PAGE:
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Cold House (Aesthetics)

Wednesday, Dec 12 2001
Melancholy is a hybrid emotion: Never fixing upon a single object, it flits between myriad strands of abstract sadness. So perhaps it's fitting that Hood's fifth long-player, Cold House, is not only one of the most melancholy records of the year but also a triumph of musical hybridity, drawing together folk-flavored indie rock and the skittering beats of experimental electronica.

While Hood began in the mopey guitar style of My Bloody Valentine, by the mid-'90s the Leeds, England, quartet was experimenting with post-industrial beats and allowing its songs to be irreverently -- even unrecognizably -- remixed. The track that opens Cold House, "They Removed All Trace That Anything Had Happened Here," shows how far Hood's unorthodox approach has progressed. The feathered acoustic guitar and downcast vocals fall comfortably within the recent trend of British folk-inspired pop, an unofficial movement wherein "quiet is the new loud." But Hood transcends sensitive navel-gazing, adding clattering rhythms reminiscent of dot-matrix printers to create a disturbing digital undertow. "The Winter Hit Hard" pursues this strategy to even greater effect, as crackling static, whirls of feedback, and dubbed-to-death drums bury a fragile acoustic melody. Granted, Hood's approach isn't entirely new: The tunes' percussive crescendos and clarinet remnants recall late recordings by the seminal English band Talk Talk. But the pingponging beats and vocal chirps of "This Is What We Do to Sell Out(s)" tell a more contemporary story, suggesting that Radiohead's Thom Yorke isn't the only rocker to have borrowed from laptop wonks like Autechre.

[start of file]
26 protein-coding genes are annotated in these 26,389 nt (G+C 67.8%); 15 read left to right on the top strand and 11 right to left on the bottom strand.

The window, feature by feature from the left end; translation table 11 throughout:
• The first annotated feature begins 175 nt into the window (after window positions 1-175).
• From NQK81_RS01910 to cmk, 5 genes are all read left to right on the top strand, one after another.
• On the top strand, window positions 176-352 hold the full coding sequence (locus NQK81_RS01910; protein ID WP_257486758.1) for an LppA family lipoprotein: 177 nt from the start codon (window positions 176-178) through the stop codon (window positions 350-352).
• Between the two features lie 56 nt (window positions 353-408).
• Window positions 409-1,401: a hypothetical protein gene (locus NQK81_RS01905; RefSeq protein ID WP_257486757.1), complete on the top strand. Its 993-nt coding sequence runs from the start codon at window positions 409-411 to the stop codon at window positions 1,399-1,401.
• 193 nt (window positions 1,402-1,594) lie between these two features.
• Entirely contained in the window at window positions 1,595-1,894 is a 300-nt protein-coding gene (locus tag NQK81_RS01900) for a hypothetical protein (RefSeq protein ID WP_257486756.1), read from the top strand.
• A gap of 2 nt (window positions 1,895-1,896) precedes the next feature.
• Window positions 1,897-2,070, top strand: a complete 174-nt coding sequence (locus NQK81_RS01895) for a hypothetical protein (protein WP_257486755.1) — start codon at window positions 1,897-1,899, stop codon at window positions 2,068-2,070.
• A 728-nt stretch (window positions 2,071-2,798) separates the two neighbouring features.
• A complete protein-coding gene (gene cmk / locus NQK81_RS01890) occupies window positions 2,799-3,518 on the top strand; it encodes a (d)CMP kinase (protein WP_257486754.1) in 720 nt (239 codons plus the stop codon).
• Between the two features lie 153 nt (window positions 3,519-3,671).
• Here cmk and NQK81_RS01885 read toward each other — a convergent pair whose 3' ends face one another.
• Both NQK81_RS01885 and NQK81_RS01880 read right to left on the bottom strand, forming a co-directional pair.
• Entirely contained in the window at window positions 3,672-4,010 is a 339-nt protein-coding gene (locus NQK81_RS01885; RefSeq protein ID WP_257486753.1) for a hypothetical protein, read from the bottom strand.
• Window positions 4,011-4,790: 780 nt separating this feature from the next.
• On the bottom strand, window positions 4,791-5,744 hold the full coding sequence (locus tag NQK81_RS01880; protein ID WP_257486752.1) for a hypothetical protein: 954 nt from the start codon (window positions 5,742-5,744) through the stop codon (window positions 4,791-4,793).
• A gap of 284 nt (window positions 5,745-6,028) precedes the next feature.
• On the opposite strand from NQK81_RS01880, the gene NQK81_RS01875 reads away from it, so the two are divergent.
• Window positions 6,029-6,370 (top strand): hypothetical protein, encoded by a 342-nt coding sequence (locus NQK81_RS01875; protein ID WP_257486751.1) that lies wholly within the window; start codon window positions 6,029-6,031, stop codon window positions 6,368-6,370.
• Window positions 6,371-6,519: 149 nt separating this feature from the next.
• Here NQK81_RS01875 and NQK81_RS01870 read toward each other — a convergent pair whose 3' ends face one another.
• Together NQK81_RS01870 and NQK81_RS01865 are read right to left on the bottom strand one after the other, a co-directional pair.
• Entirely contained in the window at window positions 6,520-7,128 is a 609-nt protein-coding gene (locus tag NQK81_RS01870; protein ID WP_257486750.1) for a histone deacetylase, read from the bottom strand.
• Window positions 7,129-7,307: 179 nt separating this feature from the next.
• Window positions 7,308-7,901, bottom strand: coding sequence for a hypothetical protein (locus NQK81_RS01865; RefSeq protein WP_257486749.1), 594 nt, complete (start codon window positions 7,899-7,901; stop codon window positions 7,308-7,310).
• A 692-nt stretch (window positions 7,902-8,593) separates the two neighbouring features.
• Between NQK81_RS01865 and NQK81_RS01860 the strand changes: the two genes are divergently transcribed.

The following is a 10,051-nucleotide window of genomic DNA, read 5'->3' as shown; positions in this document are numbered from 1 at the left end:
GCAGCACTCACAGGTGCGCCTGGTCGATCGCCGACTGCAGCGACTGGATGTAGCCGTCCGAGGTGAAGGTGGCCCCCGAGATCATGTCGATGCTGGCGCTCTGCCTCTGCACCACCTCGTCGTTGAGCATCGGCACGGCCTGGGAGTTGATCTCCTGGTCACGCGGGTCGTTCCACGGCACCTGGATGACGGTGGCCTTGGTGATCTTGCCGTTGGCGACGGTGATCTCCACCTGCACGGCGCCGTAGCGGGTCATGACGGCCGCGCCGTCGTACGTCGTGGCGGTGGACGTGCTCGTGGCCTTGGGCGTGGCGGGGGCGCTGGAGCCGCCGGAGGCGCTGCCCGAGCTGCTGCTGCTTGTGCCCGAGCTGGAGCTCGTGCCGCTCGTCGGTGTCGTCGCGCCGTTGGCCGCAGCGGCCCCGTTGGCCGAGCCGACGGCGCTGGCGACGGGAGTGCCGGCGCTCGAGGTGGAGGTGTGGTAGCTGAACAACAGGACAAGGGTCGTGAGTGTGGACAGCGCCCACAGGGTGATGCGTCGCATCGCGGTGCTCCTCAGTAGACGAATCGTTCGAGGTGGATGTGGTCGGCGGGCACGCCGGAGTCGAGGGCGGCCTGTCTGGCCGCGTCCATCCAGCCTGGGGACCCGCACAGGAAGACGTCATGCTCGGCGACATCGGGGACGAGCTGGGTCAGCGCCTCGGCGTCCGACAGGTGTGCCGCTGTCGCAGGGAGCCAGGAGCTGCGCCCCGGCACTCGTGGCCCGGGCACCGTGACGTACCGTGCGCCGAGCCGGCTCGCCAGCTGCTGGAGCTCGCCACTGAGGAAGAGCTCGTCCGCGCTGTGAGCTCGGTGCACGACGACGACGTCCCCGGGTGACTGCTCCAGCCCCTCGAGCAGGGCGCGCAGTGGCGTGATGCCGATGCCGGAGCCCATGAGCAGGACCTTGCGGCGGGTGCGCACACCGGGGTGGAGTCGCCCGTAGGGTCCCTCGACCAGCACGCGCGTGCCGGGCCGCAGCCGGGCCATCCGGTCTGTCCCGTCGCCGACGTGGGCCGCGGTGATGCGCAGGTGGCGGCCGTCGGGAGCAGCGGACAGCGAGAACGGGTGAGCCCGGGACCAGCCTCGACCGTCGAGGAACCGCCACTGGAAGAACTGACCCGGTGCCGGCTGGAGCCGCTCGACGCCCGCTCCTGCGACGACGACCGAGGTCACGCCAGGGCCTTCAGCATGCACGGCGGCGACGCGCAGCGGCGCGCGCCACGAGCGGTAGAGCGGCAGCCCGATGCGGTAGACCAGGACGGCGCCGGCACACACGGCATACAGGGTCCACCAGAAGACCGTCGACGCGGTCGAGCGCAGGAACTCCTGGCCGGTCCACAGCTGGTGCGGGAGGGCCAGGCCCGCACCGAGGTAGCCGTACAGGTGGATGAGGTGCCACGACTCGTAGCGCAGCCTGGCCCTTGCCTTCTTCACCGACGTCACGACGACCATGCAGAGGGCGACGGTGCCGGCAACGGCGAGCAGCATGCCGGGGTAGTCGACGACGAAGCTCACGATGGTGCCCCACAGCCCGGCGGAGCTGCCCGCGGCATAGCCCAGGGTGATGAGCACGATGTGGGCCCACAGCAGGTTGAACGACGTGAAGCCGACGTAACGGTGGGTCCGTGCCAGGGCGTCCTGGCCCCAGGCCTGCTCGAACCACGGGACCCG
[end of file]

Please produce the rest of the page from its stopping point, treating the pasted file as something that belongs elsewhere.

Perhaps mindful of the fact that a few drum machines aren't enough to cause a stir in the rock world these days, Hood enlists the help of guest vocalists Why? and Dose One, members of Oakland's experimental hip hop collective Anticon. Their contributions -- full of non sequiturs like "Sometimes the sun doesn't want to be photographed," delivered in nasal monotones -- add to the unsettling nature of Hood's music, as if egging it on toward implosion. In the end, though, all these tangents and fractures fold back into the whole, which is what makes Cold House so good. The post-techno textures and nods to hip hop are but footnotes to a wintry tale that lies open before you, as absorbing as melancholy itself.

About The Author

Philip Sherburne


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